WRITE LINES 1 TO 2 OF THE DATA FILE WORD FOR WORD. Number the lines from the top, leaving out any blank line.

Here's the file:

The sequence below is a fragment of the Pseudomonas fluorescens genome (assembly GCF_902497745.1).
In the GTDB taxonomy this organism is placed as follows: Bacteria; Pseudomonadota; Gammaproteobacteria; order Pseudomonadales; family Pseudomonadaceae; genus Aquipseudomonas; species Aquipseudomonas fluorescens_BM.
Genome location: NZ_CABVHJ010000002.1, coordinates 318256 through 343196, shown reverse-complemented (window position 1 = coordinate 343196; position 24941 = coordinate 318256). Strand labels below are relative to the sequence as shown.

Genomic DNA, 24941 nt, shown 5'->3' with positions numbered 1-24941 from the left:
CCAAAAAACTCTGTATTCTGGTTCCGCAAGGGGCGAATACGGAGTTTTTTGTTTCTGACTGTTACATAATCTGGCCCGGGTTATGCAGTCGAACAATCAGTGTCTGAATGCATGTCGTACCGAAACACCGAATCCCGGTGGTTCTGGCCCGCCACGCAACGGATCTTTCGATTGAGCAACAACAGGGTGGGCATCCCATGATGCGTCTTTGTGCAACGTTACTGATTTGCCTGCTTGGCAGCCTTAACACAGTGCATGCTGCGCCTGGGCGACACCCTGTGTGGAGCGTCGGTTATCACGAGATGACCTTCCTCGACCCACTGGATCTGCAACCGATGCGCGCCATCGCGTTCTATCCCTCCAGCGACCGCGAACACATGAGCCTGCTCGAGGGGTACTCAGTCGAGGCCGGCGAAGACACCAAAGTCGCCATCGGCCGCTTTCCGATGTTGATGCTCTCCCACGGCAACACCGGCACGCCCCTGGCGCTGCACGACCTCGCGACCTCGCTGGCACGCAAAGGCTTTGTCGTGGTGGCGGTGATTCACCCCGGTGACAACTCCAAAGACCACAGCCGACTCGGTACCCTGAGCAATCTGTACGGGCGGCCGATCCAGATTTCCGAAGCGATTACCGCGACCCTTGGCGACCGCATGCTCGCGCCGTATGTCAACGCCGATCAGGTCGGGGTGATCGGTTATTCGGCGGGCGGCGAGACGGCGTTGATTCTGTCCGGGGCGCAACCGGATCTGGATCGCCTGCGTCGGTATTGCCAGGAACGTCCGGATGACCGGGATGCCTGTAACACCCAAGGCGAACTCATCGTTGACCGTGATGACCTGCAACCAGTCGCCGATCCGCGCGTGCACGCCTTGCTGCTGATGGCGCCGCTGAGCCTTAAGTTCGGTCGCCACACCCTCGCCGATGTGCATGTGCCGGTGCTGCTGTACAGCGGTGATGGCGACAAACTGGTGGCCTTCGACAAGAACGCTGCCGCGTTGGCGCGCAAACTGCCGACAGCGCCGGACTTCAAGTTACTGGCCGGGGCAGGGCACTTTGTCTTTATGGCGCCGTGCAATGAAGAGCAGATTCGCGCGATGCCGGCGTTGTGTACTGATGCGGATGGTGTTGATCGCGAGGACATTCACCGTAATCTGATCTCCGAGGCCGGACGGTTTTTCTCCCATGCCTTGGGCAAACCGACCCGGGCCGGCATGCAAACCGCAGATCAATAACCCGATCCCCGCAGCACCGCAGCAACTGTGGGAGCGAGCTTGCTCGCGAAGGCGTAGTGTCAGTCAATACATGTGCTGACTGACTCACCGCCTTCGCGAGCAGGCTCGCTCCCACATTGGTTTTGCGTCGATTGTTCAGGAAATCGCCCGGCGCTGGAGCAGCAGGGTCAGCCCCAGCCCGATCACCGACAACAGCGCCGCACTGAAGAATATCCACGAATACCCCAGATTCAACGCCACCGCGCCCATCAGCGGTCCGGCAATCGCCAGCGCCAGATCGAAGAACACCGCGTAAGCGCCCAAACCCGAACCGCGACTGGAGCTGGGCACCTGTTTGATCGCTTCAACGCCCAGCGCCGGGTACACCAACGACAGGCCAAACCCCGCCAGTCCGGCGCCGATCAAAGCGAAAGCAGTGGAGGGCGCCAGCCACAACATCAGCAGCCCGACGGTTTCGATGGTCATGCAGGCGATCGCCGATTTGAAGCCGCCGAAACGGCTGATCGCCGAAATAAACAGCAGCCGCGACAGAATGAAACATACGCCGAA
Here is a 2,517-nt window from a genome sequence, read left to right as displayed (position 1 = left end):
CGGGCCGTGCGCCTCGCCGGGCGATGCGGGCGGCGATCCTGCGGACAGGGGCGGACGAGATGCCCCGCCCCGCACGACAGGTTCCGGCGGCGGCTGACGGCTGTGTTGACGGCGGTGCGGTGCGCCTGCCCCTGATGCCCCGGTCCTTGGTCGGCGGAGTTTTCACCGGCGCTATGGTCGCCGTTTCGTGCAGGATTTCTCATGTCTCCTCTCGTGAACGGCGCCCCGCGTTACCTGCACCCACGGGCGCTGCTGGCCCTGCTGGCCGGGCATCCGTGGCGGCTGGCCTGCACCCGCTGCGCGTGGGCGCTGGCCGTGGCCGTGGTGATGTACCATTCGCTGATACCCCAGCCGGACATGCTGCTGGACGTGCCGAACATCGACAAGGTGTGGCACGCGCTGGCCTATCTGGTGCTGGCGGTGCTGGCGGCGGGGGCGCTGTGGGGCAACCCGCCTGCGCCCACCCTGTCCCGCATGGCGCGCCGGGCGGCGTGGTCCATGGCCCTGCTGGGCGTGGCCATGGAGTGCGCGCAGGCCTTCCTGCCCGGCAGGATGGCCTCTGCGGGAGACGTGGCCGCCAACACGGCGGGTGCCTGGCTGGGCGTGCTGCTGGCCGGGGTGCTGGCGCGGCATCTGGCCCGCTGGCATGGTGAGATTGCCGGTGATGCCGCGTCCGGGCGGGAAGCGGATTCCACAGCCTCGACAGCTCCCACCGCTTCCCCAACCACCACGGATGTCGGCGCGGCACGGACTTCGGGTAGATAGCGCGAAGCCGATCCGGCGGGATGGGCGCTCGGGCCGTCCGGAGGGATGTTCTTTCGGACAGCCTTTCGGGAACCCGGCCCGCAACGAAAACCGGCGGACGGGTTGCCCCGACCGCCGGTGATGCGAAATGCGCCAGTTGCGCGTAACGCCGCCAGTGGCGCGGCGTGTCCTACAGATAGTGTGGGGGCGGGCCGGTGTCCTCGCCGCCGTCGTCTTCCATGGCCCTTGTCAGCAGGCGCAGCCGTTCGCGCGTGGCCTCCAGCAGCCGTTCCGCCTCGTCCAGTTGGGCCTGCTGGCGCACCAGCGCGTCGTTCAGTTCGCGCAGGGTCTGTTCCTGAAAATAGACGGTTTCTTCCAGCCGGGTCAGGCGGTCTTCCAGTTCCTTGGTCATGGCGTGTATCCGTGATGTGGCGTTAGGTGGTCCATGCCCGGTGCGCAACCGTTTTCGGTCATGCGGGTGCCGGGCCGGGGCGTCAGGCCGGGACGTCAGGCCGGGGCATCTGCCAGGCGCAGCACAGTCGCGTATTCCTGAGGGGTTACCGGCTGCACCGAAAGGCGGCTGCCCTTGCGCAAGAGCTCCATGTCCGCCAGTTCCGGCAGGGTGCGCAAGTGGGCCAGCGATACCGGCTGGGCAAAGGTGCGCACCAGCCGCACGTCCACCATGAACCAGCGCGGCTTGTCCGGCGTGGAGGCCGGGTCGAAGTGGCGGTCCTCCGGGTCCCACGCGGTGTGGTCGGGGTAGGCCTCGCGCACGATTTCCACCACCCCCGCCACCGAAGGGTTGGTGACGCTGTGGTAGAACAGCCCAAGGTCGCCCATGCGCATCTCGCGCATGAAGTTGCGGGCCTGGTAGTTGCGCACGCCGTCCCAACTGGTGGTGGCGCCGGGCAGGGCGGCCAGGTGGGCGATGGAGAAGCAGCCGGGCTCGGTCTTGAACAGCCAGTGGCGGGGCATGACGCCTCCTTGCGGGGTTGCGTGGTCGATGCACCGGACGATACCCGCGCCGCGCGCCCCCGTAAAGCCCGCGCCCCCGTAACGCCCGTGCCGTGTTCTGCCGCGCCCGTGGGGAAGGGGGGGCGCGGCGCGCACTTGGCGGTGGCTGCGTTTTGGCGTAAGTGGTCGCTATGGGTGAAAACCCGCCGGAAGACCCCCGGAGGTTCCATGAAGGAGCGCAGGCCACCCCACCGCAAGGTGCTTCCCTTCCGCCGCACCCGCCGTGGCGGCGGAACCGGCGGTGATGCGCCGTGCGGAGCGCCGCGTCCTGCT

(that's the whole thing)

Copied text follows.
The sequence below is a fragment of the Pseudomonas fluorescens genome (assembly GCF_902497745.1).
In the GTDB taxonomy this organism is placed as follows: Bacteria; Pseudomonadota; Gammaproteobacteria; order Pseudomonadales; family Pseudomonadaceae; genus Aquipseudomonas; species Aquipseudomonas fluorescens_BM.